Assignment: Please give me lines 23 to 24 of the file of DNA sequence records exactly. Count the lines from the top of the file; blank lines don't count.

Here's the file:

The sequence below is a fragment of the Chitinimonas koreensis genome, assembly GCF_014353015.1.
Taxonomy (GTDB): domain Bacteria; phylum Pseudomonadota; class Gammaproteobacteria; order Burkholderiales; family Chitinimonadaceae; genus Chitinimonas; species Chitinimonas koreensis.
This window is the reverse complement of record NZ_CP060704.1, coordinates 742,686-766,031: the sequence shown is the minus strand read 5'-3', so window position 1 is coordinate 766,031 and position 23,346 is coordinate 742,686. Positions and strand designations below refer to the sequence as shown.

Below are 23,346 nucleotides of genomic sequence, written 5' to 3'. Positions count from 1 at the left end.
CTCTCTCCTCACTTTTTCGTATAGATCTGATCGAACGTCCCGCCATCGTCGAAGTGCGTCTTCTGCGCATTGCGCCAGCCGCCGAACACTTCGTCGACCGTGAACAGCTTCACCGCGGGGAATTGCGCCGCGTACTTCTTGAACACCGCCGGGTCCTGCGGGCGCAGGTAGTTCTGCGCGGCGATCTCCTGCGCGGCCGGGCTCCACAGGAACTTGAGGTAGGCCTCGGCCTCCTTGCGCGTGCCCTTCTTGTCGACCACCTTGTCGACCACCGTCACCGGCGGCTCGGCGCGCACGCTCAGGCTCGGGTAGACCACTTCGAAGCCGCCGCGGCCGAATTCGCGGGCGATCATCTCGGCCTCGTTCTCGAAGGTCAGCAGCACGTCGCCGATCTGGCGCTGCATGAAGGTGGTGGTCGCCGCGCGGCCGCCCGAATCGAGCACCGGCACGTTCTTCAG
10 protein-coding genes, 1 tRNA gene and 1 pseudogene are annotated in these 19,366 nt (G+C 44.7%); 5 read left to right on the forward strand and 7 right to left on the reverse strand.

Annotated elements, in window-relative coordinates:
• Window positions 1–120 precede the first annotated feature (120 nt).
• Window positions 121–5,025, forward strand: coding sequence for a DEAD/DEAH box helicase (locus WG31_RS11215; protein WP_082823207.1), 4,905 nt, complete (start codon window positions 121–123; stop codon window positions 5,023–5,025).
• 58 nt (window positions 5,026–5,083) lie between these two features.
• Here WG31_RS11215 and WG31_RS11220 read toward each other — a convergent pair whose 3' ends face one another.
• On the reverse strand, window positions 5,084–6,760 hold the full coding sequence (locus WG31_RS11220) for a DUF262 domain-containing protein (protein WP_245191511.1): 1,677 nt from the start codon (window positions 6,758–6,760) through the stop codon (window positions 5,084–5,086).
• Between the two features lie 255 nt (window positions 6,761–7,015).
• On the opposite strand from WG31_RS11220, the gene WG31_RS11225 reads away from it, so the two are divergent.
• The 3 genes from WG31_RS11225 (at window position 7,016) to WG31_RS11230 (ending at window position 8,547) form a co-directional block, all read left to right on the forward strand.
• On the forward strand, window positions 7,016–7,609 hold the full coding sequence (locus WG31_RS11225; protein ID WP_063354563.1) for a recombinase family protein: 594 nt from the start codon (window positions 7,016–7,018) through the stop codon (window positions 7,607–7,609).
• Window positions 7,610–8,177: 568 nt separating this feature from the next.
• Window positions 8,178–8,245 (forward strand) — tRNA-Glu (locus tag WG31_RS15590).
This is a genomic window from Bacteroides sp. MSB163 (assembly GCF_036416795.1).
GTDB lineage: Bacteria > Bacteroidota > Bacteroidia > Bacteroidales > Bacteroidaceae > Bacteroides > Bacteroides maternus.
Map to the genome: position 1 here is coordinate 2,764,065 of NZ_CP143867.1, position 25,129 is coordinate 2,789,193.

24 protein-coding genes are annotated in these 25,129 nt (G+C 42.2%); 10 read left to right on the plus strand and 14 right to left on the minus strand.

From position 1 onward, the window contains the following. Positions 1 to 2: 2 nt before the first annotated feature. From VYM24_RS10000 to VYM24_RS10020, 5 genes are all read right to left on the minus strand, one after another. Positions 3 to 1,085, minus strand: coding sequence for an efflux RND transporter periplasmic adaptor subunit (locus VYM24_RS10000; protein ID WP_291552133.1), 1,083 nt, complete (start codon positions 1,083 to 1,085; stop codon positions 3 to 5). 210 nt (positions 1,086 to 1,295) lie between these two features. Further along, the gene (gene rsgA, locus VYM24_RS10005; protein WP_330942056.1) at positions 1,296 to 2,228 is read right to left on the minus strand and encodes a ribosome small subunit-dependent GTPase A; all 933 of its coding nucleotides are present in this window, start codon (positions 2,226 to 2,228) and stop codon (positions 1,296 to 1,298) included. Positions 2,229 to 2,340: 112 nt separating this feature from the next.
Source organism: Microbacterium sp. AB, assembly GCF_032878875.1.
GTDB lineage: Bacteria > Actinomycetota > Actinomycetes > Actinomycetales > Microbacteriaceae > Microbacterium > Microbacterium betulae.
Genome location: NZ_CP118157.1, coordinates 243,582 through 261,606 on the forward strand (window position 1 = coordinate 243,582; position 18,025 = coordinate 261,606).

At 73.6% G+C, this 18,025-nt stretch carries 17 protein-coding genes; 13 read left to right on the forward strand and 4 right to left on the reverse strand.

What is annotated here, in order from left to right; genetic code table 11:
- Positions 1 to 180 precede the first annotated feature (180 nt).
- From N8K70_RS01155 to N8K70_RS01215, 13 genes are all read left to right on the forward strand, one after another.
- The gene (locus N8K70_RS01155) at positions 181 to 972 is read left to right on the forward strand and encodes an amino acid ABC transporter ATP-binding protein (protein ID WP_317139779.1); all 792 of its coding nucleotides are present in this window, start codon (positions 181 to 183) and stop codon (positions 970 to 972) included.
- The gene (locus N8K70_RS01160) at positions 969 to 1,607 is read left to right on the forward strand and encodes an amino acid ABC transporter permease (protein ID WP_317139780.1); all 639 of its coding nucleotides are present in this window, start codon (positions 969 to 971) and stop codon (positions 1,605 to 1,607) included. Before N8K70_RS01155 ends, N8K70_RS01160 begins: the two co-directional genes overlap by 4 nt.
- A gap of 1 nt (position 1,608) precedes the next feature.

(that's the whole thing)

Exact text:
From position 1 onward, the window contains the following. Positions 1 to 2: 2 nt before the first annotated feature. From VYM24_RS10000 to VYM24_RS10020, 5 genes are all read right to left on the minus strand, one after another. Positions 3 to 1,085, minus strand: coding sequence for an efflux RND transporter periplasmic adaptor subunit (locus VYM24_RS10000; protein ID WP_291552133.1), 1,083 nt, complete (start codon positions 1,083 to 1,085; stop codon positions 3 to 5). 210 nt (positions 1,086 to 1,295) lie between these two features. Further along, the gene (gene rsgA, locus VYM24_RS10005; protein WP_330942056.1) at positions 1,296 to 2,228 is read right to left on the minus strand and encodes a ribosome small subunit-dependent GTPase A; all 933 of its coding nucleotides are present in this window, start codon (positions 2,226 to 2,228) and stop codon (positions 1,296 to 1,298) included. Positions 2,229 to 2,340: 112 nt separating this feature from the next.
Source organism: Microbacterium sp. AB, assembly GCF_032878875.1.